This week's explosive news that President Bush personally authorized the leak of classified intelligence to New York Times reporter Judith Miller raises serious questions to which media should demand answers.
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This week's explosive news that President Bush personally authorized the leak of classified intelligence to New York Times reporter Judith Miller raises serious questions to which media should demand answers.
A court filing by special counsel Patrick J. Fitzgerald, disclosed just this week, refers to testimony by former vice presidential chief of staff I. Lewis "Scooter" Libby that he disclosed portions of a classified National Intelligence Estimate (NIE) to Miller only after being authorized to do so by Bush.
There is no indication, however, of exactly how the president declassified the NIE -- no indication of what, if any, procedures the president is required to follow when he declassifies a document, and no indication of whether Bush followed those procedures.
Without explicitly addressing the declassification process, the filing does hint that Bush may have done nothing more than simply say to Vice President Dick Cheney that Libby could tell Miller about the NIE. According to the filing, after Vice President Cheney told Libby that the president had authorized the disclosure, Libby sought guidance from then-Cheney counsel (and now Cheney chief of staff) David Addington, who advised him that "that Presidential authorization to publicly disclose a document amounted to a declassification of the document."
Libby's testimony that he sought Addington's advice strongly suggests that there was no formal declassification of the document; that it wasn't marked "declassified" or entered into the database of declassified material the government is required to keep. Addington's advice seems to suggest that he believes the president can simply cross his arms and blink and information is instantly declassified -- no need for any documentation of the decision, no need for a signature, no forms to fill out, nothing.
Addington's theory of absolute presidential power to secretly declassify information without telling anyone, so that even the most senior administration officials believe it to remain classified, may well be true. But we've seen no indication that it is, other than Addington's reported say-so.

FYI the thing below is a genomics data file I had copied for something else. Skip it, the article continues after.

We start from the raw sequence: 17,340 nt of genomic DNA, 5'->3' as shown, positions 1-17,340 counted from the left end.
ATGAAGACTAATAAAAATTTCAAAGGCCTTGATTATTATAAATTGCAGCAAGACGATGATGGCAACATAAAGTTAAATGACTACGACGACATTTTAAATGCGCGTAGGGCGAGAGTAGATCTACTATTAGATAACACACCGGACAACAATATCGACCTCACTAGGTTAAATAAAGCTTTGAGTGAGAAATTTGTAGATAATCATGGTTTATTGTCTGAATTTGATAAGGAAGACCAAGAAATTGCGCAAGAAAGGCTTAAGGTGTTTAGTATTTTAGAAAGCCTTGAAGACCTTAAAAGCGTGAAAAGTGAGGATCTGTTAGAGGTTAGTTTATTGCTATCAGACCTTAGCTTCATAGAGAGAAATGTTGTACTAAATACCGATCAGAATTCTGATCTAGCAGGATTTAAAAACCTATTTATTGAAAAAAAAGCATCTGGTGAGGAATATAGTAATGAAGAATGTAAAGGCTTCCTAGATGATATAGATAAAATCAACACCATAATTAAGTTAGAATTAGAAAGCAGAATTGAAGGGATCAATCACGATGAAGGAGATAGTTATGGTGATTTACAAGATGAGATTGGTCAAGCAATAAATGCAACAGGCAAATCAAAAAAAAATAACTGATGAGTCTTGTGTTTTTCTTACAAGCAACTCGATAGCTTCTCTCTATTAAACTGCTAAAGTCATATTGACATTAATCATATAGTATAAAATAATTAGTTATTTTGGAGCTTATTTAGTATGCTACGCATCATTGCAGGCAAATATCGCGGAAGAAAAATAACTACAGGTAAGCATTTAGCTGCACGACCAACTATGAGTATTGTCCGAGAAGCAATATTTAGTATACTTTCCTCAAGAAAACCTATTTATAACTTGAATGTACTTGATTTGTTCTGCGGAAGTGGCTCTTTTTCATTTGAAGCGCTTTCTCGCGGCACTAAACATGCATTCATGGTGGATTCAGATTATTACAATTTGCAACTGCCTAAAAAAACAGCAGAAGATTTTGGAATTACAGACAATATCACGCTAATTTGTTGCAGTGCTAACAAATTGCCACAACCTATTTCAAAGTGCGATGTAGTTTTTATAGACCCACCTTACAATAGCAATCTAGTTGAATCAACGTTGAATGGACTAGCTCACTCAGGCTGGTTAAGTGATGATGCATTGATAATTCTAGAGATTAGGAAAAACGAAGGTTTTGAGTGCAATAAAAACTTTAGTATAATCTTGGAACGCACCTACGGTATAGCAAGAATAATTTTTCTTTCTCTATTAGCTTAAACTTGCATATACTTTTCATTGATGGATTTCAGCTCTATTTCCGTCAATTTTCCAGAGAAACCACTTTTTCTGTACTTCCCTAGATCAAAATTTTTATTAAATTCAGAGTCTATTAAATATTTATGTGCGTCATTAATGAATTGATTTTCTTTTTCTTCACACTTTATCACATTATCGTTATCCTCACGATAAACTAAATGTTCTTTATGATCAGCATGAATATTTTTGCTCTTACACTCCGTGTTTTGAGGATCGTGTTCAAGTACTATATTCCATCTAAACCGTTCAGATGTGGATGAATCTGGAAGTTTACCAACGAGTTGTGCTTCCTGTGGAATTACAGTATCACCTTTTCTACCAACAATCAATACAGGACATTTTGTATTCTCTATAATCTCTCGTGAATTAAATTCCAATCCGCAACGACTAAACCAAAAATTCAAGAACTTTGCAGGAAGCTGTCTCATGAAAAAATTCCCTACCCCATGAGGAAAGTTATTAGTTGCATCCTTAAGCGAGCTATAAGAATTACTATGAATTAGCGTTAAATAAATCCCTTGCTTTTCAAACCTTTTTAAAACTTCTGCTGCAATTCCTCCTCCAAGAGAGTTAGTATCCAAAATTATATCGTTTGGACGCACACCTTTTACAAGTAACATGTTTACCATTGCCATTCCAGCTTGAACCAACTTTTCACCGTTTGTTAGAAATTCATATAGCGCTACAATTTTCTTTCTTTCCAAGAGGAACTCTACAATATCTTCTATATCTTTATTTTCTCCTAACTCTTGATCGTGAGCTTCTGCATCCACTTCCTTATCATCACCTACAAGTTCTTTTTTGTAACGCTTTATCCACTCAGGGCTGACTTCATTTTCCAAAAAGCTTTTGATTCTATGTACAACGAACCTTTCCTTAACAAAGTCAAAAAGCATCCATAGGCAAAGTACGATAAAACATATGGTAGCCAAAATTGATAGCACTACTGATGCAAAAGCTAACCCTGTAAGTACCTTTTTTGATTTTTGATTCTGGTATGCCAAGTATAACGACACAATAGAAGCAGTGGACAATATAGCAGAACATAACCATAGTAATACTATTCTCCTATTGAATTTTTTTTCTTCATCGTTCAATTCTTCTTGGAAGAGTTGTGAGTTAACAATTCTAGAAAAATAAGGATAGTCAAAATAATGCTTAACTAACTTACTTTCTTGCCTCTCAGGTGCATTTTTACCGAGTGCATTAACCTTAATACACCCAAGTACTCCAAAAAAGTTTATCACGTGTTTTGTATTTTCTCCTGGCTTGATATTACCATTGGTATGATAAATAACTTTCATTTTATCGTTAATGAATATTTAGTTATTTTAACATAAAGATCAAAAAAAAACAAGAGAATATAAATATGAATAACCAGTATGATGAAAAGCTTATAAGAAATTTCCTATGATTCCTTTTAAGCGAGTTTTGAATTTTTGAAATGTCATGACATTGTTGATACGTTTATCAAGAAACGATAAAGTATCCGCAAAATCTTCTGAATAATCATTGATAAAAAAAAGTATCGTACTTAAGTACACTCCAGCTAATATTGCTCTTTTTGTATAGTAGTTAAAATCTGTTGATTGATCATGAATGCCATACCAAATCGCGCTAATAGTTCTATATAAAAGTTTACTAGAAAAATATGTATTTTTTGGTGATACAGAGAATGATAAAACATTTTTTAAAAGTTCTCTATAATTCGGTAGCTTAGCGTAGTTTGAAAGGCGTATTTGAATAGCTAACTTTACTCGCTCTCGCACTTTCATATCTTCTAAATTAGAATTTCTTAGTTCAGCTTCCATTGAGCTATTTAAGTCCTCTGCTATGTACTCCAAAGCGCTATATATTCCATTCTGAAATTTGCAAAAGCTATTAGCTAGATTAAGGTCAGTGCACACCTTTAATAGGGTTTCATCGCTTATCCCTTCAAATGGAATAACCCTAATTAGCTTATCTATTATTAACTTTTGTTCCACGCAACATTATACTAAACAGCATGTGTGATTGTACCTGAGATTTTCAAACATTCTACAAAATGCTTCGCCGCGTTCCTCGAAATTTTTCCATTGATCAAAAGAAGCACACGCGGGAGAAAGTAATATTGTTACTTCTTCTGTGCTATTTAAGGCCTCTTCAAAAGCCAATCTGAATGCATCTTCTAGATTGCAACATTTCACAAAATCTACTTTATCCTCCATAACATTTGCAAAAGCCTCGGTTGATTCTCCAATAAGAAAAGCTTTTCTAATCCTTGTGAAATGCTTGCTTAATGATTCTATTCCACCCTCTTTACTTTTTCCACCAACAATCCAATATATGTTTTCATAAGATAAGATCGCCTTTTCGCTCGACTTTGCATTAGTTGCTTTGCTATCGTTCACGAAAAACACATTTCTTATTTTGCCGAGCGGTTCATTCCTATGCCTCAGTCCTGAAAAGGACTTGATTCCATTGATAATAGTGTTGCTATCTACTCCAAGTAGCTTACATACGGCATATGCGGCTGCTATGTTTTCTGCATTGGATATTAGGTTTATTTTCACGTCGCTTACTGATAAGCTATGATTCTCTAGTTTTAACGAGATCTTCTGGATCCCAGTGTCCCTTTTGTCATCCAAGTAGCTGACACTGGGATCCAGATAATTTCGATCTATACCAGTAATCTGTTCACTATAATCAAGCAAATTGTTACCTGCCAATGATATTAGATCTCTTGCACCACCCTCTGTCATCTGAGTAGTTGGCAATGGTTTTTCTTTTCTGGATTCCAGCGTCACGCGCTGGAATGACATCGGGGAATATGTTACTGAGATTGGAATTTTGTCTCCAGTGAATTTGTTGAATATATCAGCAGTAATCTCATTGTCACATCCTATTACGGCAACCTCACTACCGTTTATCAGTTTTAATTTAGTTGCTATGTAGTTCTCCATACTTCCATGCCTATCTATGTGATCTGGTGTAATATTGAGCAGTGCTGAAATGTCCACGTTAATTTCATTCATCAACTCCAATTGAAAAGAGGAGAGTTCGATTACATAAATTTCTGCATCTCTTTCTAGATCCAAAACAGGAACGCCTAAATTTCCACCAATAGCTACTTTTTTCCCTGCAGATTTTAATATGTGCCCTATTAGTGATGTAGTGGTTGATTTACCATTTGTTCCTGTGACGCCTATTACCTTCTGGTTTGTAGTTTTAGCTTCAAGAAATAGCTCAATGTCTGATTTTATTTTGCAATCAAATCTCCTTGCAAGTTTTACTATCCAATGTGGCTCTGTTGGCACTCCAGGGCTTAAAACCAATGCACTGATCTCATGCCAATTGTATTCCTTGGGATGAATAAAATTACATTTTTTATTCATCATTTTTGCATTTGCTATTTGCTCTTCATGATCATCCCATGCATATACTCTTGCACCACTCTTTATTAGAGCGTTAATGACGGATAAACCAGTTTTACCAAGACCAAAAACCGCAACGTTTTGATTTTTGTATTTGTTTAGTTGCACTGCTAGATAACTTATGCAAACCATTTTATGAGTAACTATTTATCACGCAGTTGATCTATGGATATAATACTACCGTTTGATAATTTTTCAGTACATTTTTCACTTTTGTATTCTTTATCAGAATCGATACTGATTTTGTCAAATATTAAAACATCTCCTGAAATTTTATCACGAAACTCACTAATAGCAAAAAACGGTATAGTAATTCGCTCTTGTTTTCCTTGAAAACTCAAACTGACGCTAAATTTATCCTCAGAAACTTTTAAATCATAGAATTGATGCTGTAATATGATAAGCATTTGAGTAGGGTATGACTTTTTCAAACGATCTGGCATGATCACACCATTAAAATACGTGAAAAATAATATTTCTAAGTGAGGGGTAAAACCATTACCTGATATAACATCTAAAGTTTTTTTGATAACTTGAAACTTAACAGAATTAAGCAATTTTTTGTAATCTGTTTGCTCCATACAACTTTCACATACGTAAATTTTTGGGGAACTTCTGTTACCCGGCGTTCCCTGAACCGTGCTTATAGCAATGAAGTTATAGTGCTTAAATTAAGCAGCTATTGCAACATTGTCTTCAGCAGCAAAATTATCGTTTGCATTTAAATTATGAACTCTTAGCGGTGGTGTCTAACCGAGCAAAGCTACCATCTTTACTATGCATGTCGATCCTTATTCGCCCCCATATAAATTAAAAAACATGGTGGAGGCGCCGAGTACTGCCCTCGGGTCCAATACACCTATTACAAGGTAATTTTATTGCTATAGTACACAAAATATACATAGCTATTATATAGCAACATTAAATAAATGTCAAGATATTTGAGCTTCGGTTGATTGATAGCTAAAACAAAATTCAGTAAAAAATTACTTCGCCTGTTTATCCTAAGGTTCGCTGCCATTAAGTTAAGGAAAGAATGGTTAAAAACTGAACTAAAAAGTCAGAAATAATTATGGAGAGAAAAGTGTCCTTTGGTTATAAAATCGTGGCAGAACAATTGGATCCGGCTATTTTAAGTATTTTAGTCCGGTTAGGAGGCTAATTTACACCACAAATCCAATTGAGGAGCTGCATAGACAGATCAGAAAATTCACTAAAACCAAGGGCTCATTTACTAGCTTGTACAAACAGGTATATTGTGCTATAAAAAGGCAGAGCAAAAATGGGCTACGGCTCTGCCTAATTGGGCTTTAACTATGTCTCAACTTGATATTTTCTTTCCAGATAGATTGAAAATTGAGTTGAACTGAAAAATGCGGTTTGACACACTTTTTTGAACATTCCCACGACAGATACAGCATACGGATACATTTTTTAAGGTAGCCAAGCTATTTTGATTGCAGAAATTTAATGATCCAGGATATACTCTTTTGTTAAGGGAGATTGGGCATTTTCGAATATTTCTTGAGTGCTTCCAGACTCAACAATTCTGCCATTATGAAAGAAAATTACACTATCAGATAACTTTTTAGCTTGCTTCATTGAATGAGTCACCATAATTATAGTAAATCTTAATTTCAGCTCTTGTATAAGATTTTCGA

But that hasn't stopped several reporters from flatly asserting it to be true, often while referring to the opinion of "legal experts" who are either unnamed and unquoted, or named, but not quoted saying anything of the kind.
CNN's David Ensor, for example, asserted during one April 6 report that "Now, the president does have the right to decide when and how to declassify documents, so experts are saying this was entirely legal." But he didn't name any of those "experts." And while few, if any, argue that the president lacks the "right" to decide when to declassify documents, it's an open question whether he can decide how to declassify, or whether there is a procedure that must be followed. Ensor offered no support for his contention that the president "does have" this right.
Later, Ensor went further, telling viewers: "It is the executive branch, headed by the president, that decides what is classified and what is not. Most recently, the rules governing declassifying material were updated in a 2003 executive order signed by President Bush. There are complex rules for lesser mortals, but the order makes clear that the president and the vice president can order aides, such as Mr. Cheney's chief of staff, 'Scooter' Libby, to give any classified material they want to a reporter."
But the 2003 executive order does not make clear anything of the kind. Indeed, one assumes that if the order really did clearly state, as Ensor asserts, that the "complex rules for lesser mortals" don't apply to the president, Ensor would have quoted the order. He did not. Nor has anyone yet quoted any portion of the order that says that the president can declassify information simply by deciding the disclose it, without any record or documentation of the declassification.